NFL Draft: Wide Receivers Shorter Than 6-foot-3 Taken in the Top 10 Since 2000 Haven't Fared Well

sammy watkins clemson WR

Sammy Watkins is widely considered the best skill position player in the 2014 NFL draft, and the Clemson star figures to go in the Top 10, perhaps even the Top 5, on May 8th. Despite a word of caution recently from Greg Bedard at The MMQB, the consensus among draft pundits – for the uninitiated, that’s Kiper, McShay and Mayock – is that Watkins will either go 4th to Cleveland or 5th to Oakland.

Watkins was a terror at Clemson, using his speed and strength to dominate the ACC. He dismembered Ohio State in a riveting bowl game performance – 16 catches, 227 yards, two TDs – and in one of my favorite moments of the college football season, Watkins lowered his shoulder and ran over NFL prospect Ryan Shazier, who is a 229-pound linebacker.

But Watkins is just 6-foot-1 and at the NFL Draft Combine in February, his vertical leap was only 34 inches, which ranked him 27th among receivers who participated. As an NFL-obsessed friend noticed, here’s a look at how receivers shorter than 6-foot-3 who have been selected in the Top 10 since 2000 have fared.


Bust city.

A few notes:

* All player heights taken from Pro Football Reference
* David Terrell is listed various places as 6-foot-2 and 6-foot-3
* Ginn and Crabtree are still in the NFL and Crabtree is in his prime
* Heyward-Bey just signed with Pittsburgh, on his third team in three years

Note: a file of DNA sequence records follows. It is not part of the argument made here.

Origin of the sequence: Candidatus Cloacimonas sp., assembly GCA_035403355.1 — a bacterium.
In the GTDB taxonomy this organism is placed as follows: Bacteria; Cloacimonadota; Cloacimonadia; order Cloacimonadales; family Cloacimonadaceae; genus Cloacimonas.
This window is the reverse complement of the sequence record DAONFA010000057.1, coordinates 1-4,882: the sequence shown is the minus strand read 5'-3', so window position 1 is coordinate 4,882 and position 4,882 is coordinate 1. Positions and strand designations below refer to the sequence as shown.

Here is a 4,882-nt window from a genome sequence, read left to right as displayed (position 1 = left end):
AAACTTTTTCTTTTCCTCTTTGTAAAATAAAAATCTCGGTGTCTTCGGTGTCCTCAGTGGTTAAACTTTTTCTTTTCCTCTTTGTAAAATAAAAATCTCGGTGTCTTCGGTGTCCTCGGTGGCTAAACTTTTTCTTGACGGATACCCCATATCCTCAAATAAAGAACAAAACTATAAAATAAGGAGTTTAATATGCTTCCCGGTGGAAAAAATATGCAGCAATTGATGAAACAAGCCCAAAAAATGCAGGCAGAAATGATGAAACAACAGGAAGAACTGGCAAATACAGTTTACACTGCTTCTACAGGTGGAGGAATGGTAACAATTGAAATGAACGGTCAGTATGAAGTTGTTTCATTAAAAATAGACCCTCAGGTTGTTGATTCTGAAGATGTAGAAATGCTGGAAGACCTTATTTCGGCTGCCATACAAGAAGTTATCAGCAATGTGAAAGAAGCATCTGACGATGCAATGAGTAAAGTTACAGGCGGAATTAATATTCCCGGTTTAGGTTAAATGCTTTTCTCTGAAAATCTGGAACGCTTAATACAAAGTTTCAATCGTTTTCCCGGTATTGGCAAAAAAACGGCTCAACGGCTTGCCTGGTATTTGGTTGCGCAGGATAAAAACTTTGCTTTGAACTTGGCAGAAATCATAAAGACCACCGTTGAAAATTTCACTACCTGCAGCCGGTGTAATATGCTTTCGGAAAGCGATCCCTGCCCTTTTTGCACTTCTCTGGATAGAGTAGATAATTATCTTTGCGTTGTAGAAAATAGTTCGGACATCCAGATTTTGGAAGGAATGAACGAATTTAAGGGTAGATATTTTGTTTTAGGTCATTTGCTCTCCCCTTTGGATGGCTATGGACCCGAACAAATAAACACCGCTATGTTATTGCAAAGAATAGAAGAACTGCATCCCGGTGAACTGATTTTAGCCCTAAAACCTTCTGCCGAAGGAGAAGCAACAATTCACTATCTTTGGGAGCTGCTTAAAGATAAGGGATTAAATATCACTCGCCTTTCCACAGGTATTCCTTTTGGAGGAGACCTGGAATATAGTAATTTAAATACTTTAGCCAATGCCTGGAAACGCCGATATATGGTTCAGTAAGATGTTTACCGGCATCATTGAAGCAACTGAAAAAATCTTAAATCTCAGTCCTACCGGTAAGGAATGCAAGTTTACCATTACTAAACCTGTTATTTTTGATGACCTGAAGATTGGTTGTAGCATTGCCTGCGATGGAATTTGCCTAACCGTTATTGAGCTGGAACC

Obviously there is no guarantee that wide receivers 6-foot-3 or taller are automatically going to be superstars, or even good players. Charles Rogers (2003), Roy Williams (2004), Reggie Williams (2004) and Mike Williams (2005) are just a few examples of tall receivers failing to live up to being a Top 10 pick.

This isn’t to suggest Watkins shouldn’t be taken in the Top 10. But teams expecting him to come in and be a No. 1 receiver the way Julio Jones (Atlanta) and AJ Green (Cincinnati) have in recent seasons may want to temper expectations. Could Watkins seamlessly fit as the No. 2 receiver in Cleveland next to 6-foot-3 Josh Gordon? Certainly. But given Gordon’s suspension history, the Browns not having a running game or a QB, and the potential “value” of some lineman the Browns could take 4th, is the better move to take a tackle who will be the franchise for 10 years, and then take a receiver in the 2nd round? Cleveland has seven of the first 123 picks.

Related: NFL Draft: Taking a QB in the 1st Round Has Meant Bad News for General Managers From 2009-2013
Related: 2014 NFL Draft: How Much Value Should Be Placed on Team Visits? Answer: Very Little.
Related: 2014 NFL Mock Draft – Five Weeks to the Draft

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